|Photo by Ed Bierman|
I've made wonderful friends in the time I've been home. I had the opportunity to join an awesome writing group, and met people through book groups and old acquaintances as well. Now I'm moving away, though, and all those wonderful new friends are going to become lost arms.
Of course, I'll come home periodically. It's a long trip, but a decent ESL job generally pays enough for at least occasional visits to the homeland. We'll keep in touch on Facebook, too--Facebook is a lifeline when you're away from home. (If we were living 200 years ago, there's no way in hell I'd ever have left in the first place.) It's not the same, though. Quick meetings over coffee, or shared jokes online, can't replace all the meetings and game nights and parties I'll miss when I'm away. This is to say nothing of family--I'll miss them, of course, most of all.
But on the other hand, I get to see my "Korea friends." I don't just mean Koreans (though some of my Korean friends are as dear as sisters). I mean also the "foreigners" I met while working in Gimpo--teachers, mostly, who either stayed while I left, or wandered back again. We had a wonderful time exploring Seoul, and there's a special camaraderie among strangers in a strange land that can't really be replicated elsewhere.
One friend, in particular, is about to go back for her fifth year. We're already planning all the places we're going to go--we've been to Jeju-do and Osaka, and are hoping to make more successful trips before she finally moves back to Canada. I have a long list of places I want to go. Some are repeats (Jeju-do, Gangwha-do, Seoraksan). Others are tourist attractions (Herb Island, Namiseom). I'm looking forward to visiting amusement parks, testing out restaurants, and taking lots of pictures.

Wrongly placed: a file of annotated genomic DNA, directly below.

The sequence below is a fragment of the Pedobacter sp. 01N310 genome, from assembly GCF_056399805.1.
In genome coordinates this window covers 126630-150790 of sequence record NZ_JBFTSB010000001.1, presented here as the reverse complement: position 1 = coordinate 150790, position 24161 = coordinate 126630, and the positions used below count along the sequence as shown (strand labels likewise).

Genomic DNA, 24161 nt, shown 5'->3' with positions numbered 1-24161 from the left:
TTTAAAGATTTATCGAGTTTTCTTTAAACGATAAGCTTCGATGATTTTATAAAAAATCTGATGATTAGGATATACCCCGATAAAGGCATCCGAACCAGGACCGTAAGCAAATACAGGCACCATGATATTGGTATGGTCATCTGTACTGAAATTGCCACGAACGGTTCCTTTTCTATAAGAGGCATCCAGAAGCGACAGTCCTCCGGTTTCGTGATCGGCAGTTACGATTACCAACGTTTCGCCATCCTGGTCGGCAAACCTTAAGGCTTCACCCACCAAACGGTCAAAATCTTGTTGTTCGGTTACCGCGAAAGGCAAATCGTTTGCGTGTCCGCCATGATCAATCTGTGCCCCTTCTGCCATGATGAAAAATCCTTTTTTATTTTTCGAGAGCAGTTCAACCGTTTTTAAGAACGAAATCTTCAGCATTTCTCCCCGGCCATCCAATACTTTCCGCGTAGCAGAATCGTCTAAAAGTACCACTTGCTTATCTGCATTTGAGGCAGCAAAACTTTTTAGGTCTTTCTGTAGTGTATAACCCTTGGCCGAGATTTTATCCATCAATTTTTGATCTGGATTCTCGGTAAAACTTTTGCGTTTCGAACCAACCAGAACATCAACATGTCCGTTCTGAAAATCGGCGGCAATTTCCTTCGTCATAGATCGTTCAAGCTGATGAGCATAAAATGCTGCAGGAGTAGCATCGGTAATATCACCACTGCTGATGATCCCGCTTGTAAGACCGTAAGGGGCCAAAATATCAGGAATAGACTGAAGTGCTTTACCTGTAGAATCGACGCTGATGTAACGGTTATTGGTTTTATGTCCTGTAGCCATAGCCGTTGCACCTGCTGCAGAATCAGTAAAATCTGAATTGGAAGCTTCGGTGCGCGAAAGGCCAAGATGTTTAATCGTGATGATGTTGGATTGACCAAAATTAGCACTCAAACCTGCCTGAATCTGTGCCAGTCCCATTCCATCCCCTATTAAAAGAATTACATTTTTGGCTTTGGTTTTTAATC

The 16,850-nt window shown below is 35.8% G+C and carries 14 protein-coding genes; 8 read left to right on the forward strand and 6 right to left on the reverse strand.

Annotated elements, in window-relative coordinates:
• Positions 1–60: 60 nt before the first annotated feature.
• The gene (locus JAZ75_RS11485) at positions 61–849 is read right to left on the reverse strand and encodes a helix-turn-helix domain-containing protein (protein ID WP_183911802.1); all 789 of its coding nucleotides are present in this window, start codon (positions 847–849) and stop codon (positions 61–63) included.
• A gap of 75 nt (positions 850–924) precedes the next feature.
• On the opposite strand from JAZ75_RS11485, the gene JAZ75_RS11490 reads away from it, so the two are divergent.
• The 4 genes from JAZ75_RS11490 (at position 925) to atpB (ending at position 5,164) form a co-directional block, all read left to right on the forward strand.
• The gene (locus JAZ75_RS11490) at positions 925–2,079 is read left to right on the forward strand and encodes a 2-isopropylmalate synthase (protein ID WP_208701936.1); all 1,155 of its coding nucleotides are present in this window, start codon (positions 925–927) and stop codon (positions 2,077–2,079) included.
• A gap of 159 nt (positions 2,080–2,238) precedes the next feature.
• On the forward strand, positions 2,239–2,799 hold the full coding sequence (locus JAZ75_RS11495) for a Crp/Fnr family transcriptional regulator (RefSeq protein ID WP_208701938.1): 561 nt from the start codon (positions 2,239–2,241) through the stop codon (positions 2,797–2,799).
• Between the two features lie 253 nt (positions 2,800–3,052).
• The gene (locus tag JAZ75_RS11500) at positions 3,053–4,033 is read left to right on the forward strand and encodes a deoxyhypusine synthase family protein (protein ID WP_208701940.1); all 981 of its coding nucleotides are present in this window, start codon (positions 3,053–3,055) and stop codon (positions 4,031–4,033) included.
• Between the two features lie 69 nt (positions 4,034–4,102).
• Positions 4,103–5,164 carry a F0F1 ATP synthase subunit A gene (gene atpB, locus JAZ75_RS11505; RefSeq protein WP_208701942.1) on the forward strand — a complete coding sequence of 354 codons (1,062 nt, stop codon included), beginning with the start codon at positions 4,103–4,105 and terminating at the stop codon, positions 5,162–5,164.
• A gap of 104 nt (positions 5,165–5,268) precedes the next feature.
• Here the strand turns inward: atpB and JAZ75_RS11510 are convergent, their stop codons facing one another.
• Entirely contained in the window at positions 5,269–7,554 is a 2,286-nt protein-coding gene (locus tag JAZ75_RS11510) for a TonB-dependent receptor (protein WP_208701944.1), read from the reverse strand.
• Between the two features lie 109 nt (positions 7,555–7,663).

|Preferably in silly hats.|
I sort of grew up thinking that each person had one destined future, and that if you missed that destiny you would basically fail at life. I've been trying to get away from that. A lot of times you come to a crossroads, and there's no right path--you could take any of the three ways in front of you, or go back the way you came, and you'd be perfectly happy whichever way you chose. I was excited about Shanghai, and I tried to make it work... but even though I'm sorry it didn't, I'm excited about Seoul, too. I think this is going to be a good experience, and I'm definitely going to do my best to make it one.
Right now, though, I'm sitting in my room in my mother's house, listening to the frogs and crickets, enjoying the unseasonably cool and balmy air. I live in North Carolina, and it's far from a perfect place, but it will definitely always be home. I'm lucky enough to have another home I'm going back to--but I doubt there will ever be a time when I don't miss this one.
This was supposed to be a post about all the places I wanted to go when I got back to Korea. Sometimes things don't work out the way you plan them. (And that's okay.)
This post brought to you by the American Society for Maudlin Late-Night Meditations.